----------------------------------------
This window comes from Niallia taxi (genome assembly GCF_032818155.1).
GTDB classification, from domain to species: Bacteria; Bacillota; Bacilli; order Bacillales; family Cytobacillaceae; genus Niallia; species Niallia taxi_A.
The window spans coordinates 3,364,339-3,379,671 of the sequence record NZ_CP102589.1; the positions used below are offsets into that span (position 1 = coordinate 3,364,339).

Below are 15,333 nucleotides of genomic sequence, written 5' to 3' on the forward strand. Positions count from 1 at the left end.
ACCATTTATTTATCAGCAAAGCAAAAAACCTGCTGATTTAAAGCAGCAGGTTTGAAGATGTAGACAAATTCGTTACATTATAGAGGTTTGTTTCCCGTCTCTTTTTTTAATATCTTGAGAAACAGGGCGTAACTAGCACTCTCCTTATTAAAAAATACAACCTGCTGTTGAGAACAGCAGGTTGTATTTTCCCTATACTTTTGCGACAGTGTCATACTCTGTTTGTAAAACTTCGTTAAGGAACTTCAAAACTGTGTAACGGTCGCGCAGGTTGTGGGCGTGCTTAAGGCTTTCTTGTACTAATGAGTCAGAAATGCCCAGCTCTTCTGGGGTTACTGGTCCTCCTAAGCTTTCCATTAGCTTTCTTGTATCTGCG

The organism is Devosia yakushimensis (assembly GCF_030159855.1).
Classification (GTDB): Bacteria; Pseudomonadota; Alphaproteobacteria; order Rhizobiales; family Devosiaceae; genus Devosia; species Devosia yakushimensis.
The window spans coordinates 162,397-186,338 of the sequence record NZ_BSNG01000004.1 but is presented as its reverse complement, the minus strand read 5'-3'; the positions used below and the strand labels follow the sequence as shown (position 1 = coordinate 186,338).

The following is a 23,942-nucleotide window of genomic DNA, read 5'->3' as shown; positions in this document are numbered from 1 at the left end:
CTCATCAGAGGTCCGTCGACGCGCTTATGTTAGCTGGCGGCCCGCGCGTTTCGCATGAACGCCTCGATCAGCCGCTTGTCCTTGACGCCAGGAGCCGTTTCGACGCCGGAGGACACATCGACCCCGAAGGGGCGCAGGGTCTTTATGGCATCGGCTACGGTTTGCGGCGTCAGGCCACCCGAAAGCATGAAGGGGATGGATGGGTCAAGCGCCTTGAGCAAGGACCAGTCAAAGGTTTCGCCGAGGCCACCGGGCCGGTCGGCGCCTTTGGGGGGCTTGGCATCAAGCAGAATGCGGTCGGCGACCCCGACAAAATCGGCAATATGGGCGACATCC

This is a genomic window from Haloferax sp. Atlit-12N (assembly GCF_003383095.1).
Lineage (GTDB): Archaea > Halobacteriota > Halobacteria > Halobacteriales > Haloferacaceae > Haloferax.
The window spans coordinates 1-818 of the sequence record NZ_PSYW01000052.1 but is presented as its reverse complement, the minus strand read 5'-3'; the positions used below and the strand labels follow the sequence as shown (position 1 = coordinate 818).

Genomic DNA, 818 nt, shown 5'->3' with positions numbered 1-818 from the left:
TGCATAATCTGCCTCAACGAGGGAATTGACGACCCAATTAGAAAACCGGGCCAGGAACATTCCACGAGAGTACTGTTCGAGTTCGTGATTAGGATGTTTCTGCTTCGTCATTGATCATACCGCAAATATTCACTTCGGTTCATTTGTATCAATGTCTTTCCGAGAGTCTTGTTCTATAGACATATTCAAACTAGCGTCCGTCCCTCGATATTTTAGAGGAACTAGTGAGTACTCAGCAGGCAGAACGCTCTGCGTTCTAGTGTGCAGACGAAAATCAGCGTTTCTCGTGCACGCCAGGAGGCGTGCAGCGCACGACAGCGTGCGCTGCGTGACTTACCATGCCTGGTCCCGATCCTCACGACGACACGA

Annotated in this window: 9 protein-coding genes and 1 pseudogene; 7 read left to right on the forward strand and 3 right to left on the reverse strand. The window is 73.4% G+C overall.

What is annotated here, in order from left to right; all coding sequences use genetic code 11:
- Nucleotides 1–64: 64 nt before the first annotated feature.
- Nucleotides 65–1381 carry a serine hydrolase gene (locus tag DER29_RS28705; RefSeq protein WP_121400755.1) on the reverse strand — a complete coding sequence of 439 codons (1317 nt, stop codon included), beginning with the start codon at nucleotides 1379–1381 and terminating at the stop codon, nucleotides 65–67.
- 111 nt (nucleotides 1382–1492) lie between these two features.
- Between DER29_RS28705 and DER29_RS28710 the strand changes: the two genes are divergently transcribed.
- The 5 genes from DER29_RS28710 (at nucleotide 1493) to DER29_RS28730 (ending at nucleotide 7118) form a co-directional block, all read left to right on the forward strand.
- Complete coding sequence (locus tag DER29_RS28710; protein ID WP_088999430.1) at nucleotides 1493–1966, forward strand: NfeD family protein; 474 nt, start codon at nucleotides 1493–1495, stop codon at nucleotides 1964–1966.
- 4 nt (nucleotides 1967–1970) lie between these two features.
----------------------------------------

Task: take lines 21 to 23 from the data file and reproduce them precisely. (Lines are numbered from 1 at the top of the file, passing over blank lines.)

- Between DER29_RS28705 and DER29_RS28710 the strand changes: the two genes are divergently transcribed.
- The 5 genes from DER29_RS28710 (at nucleotide 1493) to DER29_RS28730 (ending at nucleotide 7118) form a co-directional block, all read left to right on the forward strand.
- Complete coding sequence (locus tag DER29_RS28710; protein ID WP_088999430.1) at nucleotides 1493–1966, forward strand: NfeD family protein; 474 nt, start codon at nucleotides 1493–1495, stop codon at nucleotides 1964–1966.